Is alcohol removed from wine or liquor when it is used for cooking?

Wine that is simmered for a long time in a stew would probably retain only a small fraction of its alcohol, but other dishes, like briefly flambeed crepes Grand Marnier or a soup with sherry added at the last minute, would probably still have enough to be of concern to those who want to avoid it altogether.

A study first reported in 1990 found evidence that alcoholic beverages retain from 5 percent to as much as 85 percent of alcohol after cooking.
In that study, six recipes using wine or spirits were prepared according to directions and analyzed.

The study found that the amount of alcohol left behind varied by the type of heat applied (simmering, baking, or flaming), the source of the alcohol (wine or spirits), the length of cooking, and the treatment of the food after preparation and storage.

A sauce made with Burgundy accompanying pot roast retained 5 percent of its alcohol after it had simmered for two and a half hours. Another wine sauce accompanying a chicken dish retained 40 percent of its alcohol. It simmered only ten minutes after the wine was added.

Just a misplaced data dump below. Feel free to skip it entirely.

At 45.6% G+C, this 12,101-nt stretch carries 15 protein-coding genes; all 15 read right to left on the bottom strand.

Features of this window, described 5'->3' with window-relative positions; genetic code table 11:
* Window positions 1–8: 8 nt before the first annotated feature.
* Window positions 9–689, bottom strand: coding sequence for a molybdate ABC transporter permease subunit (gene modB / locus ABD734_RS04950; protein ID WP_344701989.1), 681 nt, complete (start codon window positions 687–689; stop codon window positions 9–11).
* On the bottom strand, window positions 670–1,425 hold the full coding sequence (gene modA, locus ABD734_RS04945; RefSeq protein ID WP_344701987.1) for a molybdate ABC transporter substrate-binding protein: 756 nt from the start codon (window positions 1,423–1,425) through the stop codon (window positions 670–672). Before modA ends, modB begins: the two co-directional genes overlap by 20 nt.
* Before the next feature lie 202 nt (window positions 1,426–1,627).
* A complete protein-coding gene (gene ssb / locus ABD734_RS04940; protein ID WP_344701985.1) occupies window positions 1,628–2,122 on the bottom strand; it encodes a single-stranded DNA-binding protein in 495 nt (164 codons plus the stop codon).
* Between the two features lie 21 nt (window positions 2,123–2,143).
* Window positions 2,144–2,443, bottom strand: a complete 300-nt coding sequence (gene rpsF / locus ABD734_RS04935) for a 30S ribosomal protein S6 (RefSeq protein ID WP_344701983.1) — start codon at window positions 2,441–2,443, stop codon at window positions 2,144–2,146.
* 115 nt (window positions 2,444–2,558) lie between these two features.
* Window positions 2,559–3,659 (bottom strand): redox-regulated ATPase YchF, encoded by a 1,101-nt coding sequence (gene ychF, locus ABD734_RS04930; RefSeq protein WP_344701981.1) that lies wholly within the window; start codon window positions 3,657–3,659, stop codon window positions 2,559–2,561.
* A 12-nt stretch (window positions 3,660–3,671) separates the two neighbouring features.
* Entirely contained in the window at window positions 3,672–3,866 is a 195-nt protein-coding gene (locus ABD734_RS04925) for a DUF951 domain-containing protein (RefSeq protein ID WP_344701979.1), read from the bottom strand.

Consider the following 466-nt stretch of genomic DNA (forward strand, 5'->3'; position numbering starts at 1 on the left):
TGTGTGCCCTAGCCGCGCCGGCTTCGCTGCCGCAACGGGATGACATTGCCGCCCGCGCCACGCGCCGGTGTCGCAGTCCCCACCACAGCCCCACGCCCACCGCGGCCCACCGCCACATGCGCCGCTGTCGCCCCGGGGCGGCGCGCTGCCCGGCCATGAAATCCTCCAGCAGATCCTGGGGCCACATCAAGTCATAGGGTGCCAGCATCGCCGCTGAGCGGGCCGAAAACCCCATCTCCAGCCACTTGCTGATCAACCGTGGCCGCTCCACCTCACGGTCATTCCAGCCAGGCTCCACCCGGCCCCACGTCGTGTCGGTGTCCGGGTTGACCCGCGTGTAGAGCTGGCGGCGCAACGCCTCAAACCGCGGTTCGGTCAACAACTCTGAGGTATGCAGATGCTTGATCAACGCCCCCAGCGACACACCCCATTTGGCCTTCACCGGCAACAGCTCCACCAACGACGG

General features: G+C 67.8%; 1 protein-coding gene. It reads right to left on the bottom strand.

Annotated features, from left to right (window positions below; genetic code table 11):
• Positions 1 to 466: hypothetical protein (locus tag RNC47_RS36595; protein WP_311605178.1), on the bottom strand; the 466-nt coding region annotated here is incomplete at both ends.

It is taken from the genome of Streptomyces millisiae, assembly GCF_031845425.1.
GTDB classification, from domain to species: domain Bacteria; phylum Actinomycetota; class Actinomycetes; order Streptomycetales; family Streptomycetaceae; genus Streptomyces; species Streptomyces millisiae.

Forty-five percent of the alcohol in sherry used to make scalloped oysters remained after baking for twenty-five minutes. Brandy that was heated and quickly flamed before being served over cherries jubilee retained 75 percent of its alcohol.

Two tablespoons of a Grand Marnier sauce, cooked slightly, retained 85 percent of the alcohol. The liqueur was added to a hot liquid sauce after it had been removed from the heat.

A slice of brandy alexander pie, made with brandy and creme de cacao, was not heated. After it sat uncovered for sixteen hours in a refrigerator, the researchers found, it had lost 25 percent of its alcohol, probably through evaporation.

In other words, there can be enough alcohol left in food to be of particular concern to recovering alcoholics, pregnant women, and children old enough to eat the table food served to the rest of the family.

However, as food writers pointed out when the study was first reported in 1990, it seems likely that further heating of the cherries jubilee and cooking of the Grand Marnier sauce would have further reduced the alcohol content.

About Karen Hill

Karen Hill is a freelance writer, editor, and columnist. Born in New York, her work has appeared in the Examiner, Yahoo News, Buzzfeed, among others.

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